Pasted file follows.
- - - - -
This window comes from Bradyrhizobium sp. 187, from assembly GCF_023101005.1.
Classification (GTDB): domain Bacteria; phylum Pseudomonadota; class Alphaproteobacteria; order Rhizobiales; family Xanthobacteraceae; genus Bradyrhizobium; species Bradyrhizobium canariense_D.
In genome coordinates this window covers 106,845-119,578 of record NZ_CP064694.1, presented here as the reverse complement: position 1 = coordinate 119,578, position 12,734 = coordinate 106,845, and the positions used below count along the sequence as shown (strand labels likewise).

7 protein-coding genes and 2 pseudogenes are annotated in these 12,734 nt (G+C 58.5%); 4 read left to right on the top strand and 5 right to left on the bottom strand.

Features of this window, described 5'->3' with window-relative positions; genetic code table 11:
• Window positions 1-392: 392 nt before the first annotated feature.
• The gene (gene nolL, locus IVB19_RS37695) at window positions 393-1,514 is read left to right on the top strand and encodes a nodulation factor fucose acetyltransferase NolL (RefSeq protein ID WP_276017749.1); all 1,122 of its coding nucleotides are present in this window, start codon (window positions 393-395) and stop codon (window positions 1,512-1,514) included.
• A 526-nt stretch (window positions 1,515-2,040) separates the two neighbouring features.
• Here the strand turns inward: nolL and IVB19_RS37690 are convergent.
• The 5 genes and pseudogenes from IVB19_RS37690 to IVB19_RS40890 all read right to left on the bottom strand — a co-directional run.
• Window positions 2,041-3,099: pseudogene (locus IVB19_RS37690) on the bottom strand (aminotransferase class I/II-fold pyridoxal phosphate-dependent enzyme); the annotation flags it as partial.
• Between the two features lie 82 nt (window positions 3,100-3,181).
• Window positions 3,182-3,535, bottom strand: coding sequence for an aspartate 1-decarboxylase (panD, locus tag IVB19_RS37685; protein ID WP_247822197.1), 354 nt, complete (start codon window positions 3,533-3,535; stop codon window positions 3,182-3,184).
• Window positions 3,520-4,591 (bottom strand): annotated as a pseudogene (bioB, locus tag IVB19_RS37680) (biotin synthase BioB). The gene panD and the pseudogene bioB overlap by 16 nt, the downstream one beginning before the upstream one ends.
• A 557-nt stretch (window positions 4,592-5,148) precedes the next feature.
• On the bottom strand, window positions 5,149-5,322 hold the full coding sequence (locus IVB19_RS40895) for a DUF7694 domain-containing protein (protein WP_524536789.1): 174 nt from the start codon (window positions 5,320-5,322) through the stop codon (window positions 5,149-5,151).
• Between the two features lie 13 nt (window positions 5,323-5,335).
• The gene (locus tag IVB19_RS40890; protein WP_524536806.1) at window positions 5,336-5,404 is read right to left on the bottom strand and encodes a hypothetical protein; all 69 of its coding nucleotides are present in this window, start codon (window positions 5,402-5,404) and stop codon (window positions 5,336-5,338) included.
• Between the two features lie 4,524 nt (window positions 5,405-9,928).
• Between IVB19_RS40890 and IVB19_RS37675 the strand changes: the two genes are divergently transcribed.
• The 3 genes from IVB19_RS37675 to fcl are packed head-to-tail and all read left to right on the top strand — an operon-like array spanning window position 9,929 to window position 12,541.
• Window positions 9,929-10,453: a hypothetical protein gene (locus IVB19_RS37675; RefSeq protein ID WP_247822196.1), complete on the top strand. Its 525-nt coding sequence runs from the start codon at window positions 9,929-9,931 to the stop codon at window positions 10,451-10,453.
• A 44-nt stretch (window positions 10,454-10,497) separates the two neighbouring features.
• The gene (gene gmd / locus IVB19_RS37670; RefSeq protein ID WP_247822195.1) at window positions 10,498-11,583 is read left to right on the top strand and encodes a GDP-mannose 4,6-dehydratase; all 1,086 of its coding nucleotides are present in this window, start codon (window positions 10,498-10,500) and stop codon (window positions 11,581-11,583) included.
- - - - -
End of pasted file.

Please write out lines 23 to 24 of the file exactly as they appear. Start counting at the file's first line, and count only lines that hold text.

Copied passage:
• A 44-nt stretch (window positions 10,454-10,497) separates the two neighbouring features.
• The gene (gene gmd / locus IVB19_RS37670; RefSeq protein ID WP_247822195.1) at window positions 10,498-11,583 is read left to right on the top strand and encodes a GDP-mannose 4,6-dehydratase; all 1,086 of its coding nucleotides are present in this window, start codon (window positions 10,498-10,500) and stop codon (window positions 11,581-11,583) included.